Please bear in mind that these are relatively extreme cases and that the actual methods used to construct Rammed Earth walls - and the "ecological footprint" could vary between the two extremes. In one case, hand tools and local materials are used by low-paid local workers. In the other case mechanized equipment and materials from remote areas are used by high paid construction workers who may come from afar. Just about anything in-between is possible. It just depends on the local circumstances.
Q: In my case I would be using rammed earth that is not stabilized although there is the use of mechanical equipment and travel costs. What information would I need if I were to try give a footprint to rammed earth built in the 'First World'? I need to get this ballpark figure for rammed earth and then work from there as I am comparing it to a building made out of concrete block.
A: Before I can do much more to help you, I'm going to need a more precise definition of what you mean by "ecological footprint." What units of measurement is it defined in, what conversion factors are used to change other measurements to it, etc. I think I know what it means... but it may mean one thing to me here in the US and quite another to you in a different place.
As far as research methodology is concerned... I'm not sure I wouldn't be doing you a disservice by providing some numbers to you that come from a relatively small number of projects that I'm familiar with. So, I'd strongly suggest that you seek out projects that will provide data for your dissertation. Interview workers and their foremen, interview the project architects and engineers, and do enough observations of work in the field so that you feel comfortable with your results.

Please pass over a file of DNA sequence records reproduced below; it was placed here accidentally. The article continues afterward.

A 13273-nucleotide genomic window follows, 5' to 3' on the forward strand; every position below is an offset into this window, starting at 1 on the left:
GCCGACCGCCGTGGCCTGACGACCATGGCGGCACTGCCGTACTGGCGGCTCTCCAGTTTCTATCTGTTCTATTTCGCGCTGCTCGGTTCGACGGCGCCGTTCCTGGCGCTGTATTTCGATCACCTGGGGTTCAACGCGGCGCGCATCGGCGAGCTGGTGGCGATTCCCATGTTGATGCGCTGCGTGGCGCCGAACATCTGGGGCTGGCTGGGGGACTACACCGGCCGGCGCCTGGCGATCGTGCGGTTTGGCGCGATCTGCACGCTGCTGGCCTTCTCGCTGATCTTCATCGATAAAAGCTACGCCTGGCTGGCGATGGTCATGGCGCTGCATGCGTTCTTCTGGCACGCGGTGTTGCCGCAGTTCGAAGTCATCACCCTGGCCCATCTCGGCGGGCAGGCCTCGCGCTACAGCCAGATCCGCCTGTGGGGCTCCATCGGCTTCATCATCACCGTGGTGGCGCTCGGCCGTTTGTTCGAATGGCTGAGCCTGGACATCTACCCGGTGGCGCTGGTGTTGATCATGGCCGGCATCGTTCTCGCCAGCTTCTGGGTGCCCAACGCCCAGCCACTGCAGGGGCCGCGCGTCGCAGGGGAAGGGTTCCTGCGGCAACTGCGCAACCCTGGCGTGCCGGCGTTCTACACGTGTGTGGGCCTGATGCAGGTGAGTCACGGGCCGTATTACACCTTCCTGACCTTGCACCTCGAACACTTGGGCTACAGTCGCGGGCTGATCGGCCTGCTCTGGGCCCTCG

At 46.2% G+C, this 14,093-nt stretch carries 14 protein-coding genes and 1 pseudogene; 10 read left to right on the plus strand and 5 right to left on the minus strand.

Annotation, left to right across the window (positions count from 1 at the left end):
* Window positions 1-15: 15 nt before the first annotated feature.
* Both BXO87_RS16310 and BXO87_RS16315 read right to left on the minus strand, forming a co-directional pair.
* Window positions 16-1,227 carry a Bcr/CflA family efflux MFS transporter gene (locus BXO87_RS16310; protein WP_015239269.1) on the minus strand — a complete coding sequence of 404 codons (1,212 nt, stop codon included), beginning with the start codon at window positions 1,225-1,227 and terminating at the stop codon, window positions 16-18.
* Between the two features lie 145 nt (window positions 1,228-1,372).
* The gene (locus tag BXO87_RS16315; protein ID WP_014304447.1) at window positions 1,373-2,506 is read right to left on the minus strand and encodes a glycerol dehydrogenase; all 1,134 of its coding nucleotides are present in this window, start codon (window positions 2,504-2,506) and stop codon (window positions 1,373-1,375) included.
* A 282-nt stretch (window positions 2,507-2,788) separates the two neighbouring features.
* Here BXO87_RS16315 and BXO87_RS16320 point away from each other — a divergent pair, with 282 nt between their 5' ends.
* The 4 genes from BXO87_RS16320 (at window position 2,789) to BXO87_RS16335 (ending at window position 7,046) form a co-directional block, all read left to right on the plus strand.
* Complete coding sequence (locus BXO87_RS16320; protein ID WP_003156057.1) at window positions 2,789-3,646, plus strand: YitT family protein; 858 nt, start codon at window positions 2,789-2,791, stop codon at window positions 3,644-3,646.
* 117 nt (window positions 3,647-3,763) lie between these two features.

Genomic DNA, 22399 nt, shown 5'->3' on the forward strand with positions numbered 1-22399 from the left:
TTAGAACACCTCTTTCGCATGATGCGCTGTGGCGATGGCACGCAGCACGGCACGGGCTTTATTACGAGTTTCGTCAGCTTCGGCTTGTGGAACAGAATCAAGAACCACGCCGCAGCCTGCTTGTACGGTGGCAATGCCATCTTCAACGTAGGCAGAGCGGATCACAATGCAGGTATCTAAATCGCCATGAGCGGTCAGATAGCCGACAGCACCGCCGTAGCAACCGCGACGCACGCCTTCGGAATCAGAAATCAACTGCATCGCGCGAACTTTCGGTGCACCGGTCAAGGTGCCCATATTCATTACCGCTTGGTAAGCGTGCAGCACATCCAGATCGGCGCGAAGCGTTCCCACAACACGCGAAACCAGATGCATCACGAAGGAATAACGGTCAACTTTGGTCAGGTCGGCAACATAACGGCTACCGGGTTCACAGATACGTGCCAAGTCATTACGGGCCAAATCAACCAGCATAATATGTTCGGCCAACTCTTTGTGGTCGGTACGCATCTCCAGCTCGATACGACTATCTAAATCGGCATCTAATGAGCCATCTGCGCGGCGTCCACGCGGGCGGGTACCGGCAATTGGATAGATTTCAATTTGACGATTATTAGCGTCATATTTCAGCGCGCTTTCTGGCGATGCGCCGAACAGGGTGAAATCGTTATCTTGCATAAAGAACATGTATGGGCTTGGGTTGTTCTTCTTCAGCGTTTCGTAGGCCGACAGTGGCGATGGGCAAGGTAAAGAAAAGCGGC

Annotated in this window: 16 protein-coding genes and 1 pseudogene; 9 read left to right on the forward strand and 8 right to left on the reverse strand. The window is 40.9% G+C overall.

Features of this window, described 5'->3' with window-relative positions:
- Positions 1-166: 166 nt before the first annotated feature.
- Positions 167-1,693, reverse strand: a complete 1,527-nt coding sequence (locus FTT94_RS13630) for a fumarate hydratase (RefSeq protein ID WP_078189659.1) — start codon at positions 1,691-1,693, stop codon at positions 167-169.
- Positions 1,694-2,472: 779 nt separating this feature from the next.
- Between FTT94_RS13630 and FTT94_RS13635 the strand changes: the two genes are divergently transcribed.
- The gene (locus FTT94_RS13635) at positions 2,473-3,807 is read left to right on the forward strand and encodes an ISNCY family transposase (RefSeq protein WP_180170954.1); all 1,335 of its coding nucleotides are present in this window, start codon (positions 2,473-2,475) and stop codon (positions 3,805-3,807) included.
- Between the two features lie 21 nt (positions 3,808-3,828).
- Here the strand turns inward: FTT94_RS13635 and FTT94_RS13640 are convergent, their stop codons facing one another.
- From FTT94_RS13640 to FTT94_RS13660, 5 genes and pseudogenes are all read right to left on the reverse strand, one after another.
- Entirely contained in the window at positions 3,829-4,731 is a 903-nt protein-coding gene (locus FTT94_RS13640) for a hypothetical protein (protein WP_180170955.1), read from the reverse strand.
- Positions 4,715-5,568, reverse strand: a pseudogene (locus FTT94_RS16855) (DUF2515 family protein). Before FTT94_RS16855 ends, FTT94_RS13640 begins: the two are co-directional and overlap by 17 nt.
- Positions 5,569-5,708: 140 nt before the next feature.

You need to start by setting up and documenting two hypothetical projects that will result in similar buildings, one from rammed earth, one from concrete block. Just to keep things simple, I'd start with a hypothetical simple single story rectangular building design with a truss or shed roof. Make the interior dimensions identical for both materials... Then continue by listing all the activities that are required to build each of the buildings. Start at the foundation and continue all the way to the roof...
For each activity, list all of the resources (materials, labor, equipment, etc.) that are required to complete it. Then take the resource list and make a list of the components of each resource. Example: If wooden roof trusses must be hauled from a distant location, the components of the wooden trusses would include not only the lumber and other materials required for the trusses and the energy required to fabricate them, but also the transportation of the trusses to the project site. Keep working at this until all resources have been broken down into common constituent components and all of the components have been expressed in units that can be converted into "ecological footprint" units. Then add them all up and make your contrast and comparison study. The use of a computer and MicroSoft Excel - or a similar spreadsheet program would greatly facilitate the bookkeeping required for this study. I would like to know more about your definition of "ecological footprint" and how you finally decide to do the study. After that, if I can help you by looking at your results and expressing an opinion, I'd be glad to...
Q: Can you suggest how I might go about researching historical aspects of existing rammed earth buildings? I am working on a project that is requiring an architectural survey of a rammed adobe home built on the outskirts of Colorado Springs, CO in the early 1930's - which created quite a stir at the time. Were there general blueprints for the builder(s) to abide by?
A: I'm glad to hear of your interest in rammed earth building. However, I'm not much of a historian. This is probably going to be a difficult research project. Anyone who was actually around and old enough to remember at the time the building was built would be in their 80's or older... Your work will be like that of a police detective trying to solve an old crime. What you need is a few clues to start you in the right direction - then your work should get easier.
How did your hear about this building??? Who told you or where did you read about it...?? Is the building still standing...?? (It might be - rammed earth can last a long time - a good example would be parts of the Great Wall of China) If it was built on the outskirts of Colorado Springs in the 1930's that probably means it's darn near downtown by now...!! These are all avenues that should be explored.